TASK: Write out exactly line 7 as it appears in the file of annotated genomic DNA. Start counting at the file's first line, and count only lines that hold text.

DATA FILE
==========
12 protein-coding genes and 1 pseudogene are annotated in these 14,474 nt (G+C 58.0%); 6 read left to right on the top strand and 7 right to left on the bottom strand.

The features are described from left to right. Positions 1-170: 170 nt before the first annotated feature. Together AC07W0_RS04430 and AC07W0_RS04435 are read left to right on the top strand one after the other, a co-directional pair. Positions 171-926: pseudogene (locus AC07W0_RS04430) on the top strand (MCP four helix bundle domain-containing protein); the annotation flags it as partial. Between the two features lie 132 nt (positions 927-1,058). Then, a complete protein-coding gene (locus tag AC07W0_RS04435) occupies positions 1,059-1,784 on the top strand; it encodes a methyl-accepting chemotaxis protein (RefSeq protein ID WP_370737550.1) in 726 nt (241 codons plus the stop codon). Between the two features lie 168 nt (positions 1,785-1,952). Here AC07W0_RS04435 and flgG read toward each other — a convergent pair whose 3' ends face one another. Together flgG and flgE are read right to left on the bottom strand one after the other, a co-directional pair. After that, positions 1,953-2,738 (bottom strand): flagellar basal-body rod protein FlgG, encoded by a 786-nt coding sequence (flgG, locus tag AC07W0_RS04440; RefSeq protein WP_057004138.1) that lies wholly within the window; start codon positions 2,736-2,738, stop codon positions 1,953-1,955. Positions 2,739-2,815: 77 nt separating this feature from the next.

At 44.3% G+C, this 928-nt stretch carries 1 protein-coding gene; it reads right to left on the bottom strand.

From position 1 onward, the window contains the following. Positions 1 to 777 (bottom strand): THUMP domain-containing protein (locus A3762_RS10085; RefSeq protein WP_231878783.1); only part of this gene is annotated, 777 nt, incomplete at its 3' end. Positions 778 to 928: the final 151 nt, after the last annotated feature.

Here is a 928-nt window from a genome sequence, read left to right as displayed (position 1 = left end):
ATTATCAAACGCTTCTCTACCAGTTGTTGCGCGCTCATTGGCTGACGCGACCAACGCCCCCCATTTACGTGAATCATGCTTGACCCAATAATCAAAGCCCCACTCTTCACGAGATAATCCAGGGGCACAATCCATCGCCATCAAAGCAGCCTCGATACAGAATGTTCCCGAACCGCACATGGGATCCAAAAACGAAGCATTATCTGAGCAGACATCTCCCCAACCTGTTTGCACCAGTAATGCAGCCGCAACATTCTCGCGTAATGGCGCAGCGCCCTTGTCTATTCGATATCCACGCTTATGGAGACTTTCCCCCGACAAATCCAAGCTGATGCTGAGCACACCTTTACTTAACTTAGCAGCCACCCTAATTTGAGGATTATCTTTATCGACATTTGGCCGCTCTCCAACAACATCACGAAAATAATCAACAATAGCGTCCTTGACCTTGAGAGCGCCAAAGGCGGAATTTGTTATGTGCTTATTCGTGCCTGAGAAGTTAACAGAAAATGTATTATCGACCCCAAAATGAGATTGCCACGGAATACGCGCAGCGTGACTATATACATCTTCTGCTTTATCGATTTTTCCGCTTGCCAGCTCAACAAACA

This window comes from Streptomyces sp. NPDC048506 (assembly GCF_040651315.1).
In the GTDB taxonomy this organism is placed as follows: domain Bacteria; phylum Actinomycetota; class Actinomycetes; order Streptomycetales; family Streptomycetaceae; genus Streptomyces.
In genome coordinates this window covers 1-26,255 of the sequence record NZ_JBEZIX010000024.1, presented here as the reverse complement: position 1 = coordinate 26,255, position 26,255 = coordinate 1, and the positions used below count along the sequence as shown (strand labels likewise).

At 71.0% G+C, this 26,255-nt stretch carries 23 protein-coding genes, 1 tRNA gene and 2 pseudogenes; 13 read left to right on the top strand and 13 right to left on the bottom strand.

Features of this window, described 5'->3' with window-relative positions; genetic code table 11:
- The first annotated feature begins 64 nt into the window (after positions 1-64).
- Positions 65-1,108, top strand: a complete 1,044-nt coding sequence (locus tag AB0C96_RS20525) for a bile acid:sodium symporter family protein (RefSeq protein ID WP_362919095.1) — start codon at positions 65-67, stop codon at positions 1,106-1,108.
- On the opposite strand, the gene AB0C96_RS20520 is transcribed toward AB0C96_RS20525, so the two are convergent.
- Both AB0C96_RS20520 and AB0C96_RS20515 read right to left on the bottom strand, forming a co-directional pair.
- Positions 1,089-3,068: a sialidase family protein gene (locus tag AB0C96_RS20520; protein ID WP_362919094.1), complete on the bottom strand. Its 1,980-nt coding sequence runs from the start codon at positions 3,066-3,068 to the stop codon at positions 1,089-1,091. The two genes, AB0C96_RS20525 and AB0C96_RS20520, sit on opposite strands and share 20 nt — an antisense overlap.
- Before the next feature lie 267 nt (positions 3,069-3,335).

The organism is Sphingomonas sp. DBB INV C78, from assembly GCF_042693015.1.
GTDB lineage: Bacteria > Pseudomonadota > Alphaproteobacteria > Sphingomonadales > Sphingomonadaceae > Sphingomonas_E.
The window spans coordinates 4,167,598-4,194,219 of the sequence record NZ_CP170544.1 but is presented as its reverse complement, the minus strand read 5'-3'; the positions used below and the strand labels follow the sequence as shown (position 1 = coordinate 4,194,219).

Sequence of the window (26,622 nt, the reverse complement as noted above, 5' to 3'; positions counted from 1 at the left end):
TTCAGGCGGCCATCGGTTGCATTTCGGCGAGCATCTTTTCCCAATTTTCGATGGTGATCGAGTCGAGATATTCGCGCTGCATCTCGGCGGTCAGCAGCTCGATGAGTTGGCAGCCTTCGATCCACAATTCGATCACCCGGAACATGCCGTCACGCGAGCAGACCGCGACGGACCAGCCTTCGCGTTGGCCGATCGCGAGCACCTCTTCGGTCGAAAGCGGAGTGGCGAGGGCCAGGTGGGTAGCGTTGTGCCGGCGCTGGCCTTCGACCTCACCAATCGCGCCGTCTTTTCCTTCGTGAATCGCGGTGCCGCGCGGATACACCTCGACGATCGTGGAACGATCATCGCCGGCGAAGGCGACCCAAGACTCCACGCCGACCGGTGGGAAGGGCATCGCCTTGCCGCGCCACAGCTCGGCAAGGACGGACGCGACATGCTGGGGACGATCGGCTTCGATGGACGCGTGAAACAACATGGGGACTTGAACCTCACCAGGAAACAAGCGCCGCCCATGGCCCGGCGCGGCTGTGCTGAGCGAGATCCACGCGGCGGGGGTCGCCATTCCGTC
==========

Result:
This window comes from Streptomyces sp. NPDC048506 (assembly GCF_040651315.1).